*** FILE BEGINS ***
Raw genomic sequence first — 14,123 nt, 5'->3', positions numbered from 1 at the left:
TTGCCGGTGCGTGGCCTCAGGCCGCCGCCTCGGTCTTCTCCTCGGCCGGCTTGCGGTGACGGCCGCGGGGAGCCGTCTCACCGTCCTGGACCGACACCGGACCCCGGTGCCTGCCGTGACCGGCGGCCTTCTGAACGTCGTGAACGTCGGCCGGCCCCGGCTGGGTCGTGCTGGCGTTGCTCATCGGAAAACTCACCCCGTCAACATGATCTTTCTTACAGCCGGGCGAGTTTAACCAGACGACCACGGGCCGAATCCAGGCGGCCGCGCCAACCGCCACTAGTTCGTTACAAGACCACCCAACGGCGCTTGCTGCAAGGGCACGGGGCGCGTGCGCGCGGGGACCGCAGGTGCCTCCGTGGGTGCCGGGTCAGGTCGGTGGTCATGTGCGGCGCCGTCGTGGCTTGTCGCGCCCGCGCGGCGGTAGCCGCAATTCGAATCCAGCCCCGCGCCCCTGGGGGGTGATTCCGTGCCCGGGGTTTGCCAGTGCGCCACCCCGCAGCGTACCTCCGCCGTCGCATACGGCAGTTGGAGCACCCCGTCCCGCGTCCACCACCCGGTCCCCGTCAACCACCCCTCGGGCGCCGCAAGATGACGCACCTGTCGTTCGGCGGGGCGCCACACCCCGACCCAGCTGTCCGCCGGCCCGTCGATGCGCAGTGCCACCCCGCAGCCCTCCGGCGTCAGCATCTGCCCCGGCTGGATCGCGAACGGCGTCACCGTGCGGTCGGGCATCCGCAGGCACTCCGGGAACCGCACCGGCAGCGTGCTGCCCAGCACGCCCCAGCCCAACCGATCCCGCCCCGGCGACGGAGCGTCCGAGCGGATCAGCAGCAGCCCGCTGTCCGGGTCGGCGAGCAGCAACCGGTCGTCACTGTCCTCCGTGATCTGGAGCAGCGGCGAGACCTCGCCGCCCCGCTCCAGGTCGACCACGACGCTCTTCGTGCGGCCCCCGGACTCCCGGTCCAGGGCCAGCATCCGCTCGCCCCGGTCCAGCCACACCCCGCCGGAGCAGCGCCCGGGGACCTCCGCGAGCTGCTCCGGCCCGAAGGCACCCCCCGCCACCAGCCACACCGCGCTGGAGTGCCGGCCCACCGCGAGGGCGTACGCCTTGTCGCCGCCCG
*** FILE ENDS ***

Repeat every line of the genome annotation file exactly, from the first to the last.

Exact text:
Raw genomic sequence first — 14,123 nt, 5'->3', positions numbered from 1 at the left:
TTGCCGGTGCGTGGCCTCAGGCCGCCGCCTCGGTCTTCTCCTCGGCCGGCTTGCGGTGACGGCCGCGGGGAGCCGTCTCACCGTCCTGGACCGACACCGGACCCCGGTGCCTGCCGTGACCGGCGGCCTTCTGAACGTCGTGAACGTCGGCCGGCCCCGGCTGGGTCGTGCTGGCGTTGCTCATCGGAAAACTCACCCCGTCAACATGATCTTTCTTACAGCCGGGCGAGTTTAACCAGACGACCACGGGCCGAATCCAGGCGGCCGCGCCAACCGCCACTAGTTCGTTACAAGACCACCCAACGGCGCTTGCTGCAAGGGCACGGGGCGCGTGCGCGCGGGGACCGCAGGTGCCTCCGTGGGTGCCGGGTCAGGTCGGTGGTCATGTGCGGCGCCGTCGTGGCTTGTCGCGCCCGCGCGGCGGTAGCCGCAATTCGAATCCAGCCCCGCGCCCCTGGGGGGTGATTCCGTGCCCGGGGTTTGCCAGTGCGCCACCCCGCAGCGTACCTCCGCCGTCGCATACGGCAGTTGGAGCACCCCGTCCCGCGTCCACCACCCGGTCCCCGTCAACCACCCCTCGGGCGCCGCAAGATGACGCACCTGTCGTTCGGCGGGGCGCCACACCCCGACCCAGCTGTCCGCCGGCCCGTCGATGCGCAGTGCCACCCCGCAGCCCTCCGGCGTCAGCATCTGCCCCGGCTGGATCGCGAACGGCGTCACCGTGCGGTCGGGCATCCGCAGGCACTCCGGGAACCGCACCGGCAGCGTGCTGCCCAGCACGCCCCAGCCCAACCGATCCCGCCCCGGCGACGGAGCGTCCGAGCGGATCAGCAGCAGCCCGCTGTCCGGGTCGGCGAGCAGCAACCGGTCGTCACTGTCCTCCGTGATCTGGAGCAGCGGCGAGACCTCGCCGCCCCGCTCCAGGTCGACCACGACGCTCTTCGTGCGGCCCCCGGACTCCCGGTCCAGGGCCAGCATCCGCTCGCCCCGGTCCAGCCACACCCCGCCGGAGCAGCGCCCGGGGACCTCCGCGAGCTGCTCCGGCCCGAAGGCACCCCCCGCCACCAGCCACACCGCGCTGGAGTGCCGGCCCACCGCGAGGGCGTACGCCTTGTCGCCGCCCG